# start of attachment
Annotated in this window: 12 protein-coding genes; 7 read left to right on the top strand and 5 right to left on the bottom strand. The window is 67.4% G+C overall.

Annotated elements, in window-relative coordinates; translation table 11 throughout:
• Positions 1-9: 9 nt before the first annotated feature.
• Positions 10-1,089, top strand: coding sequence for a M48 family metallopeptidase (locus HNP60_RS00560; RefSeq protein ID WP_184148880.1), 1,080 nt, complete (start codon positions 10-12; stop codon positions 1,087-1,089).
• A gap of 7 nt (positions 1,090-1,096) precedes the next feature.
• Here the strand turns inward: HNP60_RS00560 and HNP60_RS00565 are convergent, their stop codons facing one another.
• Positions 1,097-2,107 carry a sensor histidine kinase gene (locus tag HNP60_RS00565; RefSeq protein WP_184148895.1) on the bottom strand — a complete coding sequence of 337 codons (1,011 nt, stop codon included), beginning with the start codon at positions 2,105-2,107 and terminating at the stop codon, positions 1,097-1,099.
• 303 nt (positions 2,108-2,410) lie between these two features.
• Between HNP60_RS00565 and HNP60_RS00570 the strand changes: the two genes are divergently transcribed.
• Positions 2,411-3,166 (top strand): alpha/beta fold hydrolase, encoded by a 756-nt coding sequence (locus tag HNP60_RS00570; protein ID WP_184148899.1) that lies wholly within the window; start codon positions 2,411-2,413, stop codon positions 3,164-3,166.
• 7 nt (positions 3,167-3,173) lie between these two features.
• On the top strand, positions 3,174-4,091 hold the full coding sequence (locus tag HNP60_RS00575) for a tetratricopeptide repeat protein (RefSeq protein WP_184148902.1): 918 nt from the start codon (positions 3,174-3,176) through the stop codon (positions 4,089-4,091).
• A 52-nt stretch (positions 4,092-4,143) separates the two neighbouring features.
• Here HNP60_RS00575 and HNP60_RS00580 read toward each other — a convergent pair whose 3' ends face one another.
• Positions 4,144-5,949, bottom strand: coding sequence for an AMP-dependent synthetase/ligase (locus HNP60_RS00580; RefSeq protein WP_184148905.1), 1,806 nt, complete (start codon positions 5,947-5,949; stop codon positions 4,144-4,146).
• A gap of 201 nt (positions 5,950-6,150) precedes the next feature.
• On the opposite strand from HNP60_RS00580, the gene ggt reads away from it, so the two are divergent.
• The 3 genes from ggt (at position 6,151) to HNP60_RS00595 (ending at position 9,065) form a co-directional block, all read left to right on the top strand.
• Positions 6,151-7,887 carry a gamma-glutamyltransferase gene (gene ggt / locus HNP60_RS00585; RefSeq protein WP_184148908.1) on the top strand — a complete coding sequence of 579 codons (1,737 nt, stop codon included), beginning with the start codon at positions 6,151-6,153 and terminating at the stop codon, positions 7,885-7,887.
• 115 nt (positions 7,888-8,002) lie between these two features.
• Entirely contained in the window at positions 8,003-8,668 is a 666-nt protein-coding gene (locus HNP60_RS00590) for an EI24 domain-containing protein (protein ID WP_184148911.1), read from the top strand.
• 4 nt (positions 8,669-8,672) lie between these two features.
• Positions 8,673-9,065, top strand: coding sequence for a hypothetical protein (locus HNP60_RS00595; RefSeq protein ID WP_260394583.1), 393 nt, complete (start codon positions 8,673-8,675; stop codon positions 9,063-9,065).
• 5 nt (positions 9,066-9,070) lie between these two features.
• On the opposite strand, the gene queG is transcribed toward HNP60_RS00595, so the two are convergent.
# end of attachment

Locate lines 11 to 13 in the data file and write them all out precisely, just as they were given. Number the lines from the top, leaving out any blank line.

• 7 nt (positions 3,167-3,173) lie between these two features.
• On the top strand, positions 3,174-4,091 hold the full coding sequence (locus tag HNP60_RS00575) for a tetratricopeptide repeat protein (RefSeq protein WP_184148902.1): 918 nt from the start codon (positions 3,174-3,176) through the stop codon (positions 4,089-4,091).
• A 52-nt stretch (positions 4,092-4,143) separates the two neighbouring features.